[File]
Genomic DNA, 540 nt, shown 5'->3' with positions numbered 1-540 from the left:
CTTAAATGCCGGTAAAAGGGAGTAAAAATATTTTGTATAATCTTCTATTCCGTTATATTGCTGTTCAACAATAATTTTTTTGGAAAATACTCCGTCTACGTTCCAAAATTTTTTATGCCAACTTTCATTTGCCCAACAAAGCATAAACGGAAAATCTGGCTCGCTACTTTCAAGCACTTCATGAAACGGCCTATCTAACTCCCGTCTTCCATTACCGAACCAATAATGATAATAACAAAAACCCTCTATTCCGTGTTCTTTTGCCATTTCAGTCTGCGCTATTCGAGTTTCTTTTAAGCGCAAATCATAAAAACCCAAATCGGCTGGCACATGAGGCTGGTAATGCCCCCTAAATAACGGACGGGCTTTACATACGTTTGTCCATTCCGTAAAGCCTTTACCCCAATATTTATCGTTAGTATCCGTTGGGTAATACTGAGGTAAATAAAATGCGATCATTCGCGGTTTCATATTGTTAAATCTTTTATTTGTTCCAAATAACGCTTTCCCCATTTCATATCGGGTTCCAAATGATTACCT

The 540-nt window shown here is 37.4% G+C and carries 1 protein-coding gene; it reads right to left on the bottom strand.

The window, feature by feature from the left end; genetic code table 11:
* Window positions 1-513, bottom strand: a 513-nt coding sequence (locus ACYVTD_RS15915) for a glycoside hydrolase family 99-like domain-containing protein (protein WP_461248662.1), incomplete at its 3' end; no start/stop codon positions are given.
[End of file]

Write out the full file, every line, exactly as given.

Genomic DNA, 540 nt, shown 5'->3' with positions numbered 1-540 from the left:
CTTAAATGCCGGTAAAAGGGAGTAAAAATATTTTGTATAATCTTCTATTCCGTTATATTGCTGTTCAACAATAATTTTTTTGGAAAATACTCCGTCTACGTTCCAAAATTTTTTATGCCAACTTTCATTTGCCCAACAAAGCATAAACGGAAAATCTGGCTCGCTACTTTCAAGCACTTCATGAAACGGCCTATCTAACTCCCGTCTTCCATTACCGAACCAATAATGATAATAACAAAAACCCTCTATTCCGTGTTCTTTTGCCATTTCAGTCTGCGCTATTCGAGTTTCTTTTAAGCGCAAATCATAAAAACCCAAATCGGCTGGCACATGAGGCTGGTAATGCCCCCTAAATAACGGACGGGCTTTACATACGTTTGTCCATTCCGTAAAGCCTTTACCCCAATATTTATCGTTAGTATCCGTTGGGTAATACTGAGGTAAATAAAATGCGATCATTCGCGGTTTCATATTGTTAAATCTTTTATTTGTTCCAAATAACGCTTTCCCCATTTCATATCGGGTTCCAAATGATTACCT

The 540-nt window shown here is 37.4% G+C and carries 1 protein-coding gene; it reads right to left on the bottom strand.

The window, feature by feature from the left end; genetic code table 11:
* Window positions 1-513, bottom strand: a 513-nt coding sequence (locus ACYVTD_RS15915) for a glycoside hydrolase family 99-like domain-containing protein (protein WP_461248662.1), incomplete at its 3' end; no start/stop codon positions are given.